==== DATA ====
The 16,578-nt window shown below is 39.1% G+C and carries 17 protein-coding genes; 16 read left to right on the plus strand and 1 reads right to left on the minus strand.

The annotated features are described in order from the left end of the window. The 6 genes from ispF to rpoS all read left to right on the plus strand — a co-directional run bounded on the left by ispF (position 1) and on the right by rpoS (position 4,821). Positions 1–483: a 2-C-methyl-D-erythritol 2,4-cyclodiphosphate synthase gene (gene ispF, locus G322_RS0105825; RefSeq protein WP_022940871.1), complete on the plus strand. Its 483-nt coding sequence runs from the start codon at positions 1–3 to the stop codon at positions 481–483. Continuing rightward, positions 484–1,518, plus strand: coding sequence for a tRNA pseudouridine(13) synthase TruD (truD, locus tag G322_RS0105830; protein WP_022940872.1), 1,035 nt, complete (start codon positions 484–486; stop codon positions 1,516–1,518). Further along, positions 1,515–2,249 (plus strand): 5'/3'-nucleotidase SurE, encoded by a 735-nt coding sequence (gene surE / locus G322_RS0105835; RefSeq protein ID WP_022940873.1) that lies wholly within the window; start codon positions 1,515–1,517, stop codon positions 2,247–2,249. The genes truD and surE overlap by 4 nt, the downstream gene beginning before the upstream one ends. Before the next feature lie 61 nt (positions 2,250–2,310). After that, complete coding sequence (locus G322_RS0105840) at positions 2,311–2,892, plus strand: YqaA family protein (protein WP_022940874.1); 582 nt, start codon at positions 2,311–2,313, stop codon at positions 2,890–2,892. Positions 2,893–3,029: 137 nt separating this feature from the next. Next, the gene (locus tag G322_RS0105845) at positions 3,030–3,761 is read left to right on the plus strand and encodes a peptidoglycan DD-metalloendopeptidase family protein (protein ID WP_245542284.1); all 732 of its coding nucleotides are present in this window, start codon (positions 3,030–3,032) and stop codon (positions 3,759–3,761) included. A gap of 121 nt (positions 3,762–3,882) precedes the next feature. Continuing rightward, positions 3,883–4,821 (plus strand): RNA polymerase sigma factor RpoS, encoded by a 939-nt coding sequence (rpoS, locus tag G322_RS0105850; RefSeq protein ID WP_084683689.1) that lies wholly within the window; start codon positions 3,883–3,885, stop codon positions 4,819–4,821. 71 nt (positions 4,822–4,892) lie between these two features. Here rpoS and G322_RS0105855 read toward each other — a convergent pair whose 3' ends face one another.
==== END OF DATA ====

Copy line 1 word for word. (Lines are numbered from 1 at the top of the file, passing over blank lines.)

The 16,578-nt window shown below is 39.1% G+C and carries 17 protein-coding genes; 16 read left to right on the plus strand and 1 reads right to left on the minus strand.